It's a money game. So many people have majored in psychology because people told them that was 1 of the easiest course studies to get through. Ever since the great psychology craze of the 1960's there continues to be more and more books and theories written with the complicity of psychology in mind, so that people can analyze, wonder, make excuses, pay for therapists and medicate themselves legally.
2006-03-31 21:15:22 UTC
I guess your friends cant accept people who dont fit their idea of whats normal . ( is that a personality disorder ?? )

I think we all worry too much ... Dont worry Be Happy.

If these little quirks get you in jail or are dangerous to the life or wellfare of you or others then they probably are not "Little". Dont concern yourself about what others think unless they are trained and experienced in the matter they are discussing.
2006-03-31 21:05:51 UTC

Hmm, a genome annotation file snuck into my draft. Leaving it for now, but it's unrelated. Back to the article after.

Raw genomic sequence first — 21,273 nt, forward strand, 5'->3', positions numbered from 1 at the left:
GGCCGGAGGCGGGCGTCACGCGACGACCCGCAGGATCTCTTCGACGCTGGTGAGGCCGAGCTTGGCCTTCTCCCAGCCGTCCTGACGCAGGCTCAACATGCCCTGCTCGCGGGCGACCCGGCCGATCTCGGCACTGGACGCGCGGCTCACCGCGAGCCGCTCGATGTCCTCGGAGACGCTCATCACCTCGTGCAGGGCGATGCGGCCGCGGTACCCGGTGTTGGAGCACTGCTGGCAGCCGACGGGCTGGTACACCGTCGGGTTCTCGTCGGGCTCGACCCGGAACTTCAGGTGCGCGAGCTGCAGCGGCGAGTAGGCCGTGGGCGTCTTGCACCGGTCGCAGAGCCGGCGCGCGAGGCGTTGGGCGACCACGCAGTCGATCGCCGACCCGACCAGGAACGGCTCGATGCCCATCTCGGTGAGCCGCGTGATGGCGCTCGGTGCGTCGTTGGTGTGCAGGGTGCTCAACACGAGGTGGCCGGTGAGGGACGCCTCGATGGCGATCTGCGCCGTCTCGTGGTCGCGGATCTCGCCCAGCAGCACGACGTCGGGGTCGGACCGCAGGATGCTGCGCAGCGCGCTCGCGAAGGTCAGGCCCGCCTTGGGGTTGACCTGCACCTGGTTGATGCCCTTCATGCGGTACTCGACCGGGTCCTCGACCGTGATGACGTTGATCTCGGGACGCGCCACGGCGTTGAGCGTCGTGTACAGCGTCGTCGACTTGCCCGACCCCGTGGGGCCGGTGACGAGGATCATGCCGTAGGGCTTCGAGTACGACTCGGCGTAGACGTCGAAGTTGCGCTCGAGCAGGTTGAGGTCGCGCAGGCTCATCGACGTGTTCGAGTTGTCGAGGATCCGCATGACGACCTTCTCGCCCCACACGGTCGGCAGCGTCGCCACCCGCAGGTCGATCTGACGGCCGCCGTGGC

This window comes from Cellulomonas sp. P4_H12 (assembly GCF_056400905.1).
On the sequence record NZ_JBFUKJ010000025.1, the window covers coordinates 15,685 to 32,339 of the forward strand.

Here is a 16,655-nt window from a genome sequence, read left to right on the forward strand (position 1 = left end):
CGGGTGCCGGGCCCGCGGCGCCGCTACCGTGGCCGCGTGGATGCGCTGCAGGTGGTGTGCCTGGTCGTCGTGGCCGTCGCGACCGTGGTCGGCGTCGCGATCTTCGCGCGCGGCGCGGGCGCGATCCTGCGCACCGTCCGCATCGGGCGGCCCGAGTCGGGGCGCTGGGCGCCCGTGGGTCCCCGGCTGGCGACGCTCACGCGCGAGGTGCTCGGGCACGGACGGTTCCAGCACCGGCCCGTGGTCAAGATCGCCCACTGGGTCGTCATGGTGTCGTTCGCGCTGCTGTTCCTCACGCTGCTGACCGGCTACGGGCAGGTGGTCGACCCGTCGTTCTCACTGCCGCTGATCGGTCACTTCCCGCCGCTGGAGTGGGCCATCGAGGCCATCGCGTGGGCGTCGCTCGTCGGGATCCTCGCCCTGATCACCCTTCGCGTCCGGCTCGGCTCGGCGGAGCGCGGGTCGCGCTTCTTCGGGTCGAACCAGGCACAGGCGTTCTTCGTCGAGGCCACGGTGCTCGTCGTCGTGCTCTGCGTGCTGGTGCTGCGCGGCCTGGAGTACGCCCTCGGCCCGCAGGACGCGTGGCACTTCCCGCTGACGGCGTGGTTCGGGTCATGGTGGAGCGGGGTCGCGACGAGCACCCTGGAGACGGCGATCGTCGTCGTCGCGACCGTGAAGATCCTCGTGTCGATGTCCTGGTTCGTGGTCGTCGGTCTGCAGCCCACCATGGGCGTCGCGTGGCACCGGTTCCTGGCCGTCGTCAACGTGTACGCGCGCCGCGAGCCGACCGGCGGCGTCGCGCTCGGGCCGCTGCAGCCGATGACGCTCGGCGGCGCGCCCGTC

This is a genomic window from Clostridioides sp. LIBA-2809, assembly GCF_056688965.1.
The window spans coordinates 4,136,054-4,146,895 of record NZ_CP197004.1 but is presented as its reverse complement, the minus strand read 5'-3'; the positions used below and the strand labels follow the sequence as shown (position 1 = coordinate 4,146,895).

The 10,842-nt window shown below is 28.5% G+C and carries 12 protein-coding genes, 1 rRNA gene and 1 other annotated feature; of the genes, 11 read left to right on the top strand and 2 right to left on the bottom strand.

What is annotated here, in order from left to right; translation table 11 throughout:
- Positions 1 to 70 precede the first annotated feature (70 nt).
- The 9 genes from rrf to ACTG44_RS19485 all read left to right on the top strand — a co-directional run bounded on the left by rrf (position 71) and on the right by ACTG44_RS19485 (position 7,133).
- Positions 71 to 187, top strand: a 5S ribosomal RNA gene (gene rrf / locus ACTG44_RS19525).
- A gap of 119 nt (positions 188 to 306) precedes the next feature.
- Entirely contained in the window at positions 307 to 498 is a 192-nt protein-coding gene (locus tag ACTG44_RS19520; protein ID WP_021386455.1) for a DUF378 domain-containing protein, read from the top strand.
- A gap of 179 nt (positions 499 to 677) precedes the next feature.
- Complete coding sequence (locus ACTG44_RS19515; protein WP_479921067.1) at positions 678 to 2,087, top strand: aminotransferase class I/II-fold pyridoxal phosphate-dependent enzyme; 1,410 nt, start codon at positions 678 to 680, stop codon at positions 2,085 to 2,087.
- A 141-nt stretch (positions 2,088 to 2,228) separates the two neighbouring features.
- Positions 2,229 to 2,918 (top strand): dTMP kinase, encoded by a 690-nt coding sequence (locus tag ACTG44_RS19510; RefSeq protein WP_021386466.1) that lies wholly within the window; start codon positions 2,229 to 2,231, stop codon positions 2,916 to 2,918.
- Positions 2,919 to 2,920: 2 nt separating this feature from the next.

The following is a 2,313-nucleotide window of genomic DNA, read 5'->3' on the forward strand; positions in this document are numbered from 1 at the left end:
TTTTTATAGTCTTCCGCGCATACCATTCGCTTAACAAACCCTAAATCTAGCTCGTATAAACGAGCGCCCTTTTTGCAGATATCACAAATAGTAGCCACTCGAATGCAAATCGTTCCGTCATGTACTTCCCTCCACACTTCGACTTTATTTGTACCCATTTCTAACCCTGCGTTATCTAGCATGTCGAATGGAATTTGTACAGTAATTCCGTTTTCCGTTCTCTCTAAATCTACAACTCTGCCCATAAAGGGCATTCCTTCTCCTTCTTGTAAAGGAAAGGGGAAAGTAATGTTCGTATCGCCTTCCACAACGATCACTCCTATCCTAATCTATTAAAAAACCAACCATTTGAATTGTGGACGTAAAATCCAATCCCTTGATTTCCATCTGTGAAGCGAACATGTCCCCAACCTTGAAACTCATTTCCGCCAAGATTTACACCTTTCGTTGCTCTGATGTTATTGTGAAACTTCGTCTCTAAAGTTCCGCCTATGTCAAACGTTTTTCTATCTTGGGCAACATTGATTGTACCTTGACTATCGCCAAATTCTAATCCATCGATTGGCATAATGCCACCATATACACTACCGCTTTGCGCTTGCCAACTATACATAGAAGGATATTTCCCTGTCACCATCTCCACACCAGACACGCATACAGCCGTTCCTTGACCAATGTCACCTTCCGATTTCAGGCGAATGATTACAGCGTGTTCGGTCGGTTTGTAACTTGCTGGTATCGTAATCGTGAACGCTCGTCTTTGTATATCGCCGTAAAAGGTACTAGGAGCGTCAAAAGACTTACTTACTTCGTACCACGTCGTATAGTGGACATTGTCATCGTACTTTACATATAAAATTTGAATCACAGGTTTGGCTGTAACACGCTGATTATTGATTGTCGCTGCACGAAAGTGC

They aren't. 15% of the American adult population has a personality disorder and another 5% have a mental illness that is not a personality disorder. 1% of the population has a psychosis.
Doctor J
2006-03-31 21:28:47 UTC
Because any condition that is listed in the International Classification of Diseases book (ICD) can 'legitimately' receive treatment and may even qualify for the 'golden egg' known as 'insurance reimbursement'.
2006-04-01 08:35:14 UTC
So all the so-called mental health professionals can make the money that they need to survive and live comfortably.
2006-03-31 21:05:15 UTC
I agree, I'm even skeptical on whether ADD really exists or if it's just that parents can't discipline their children and teach them learning skills...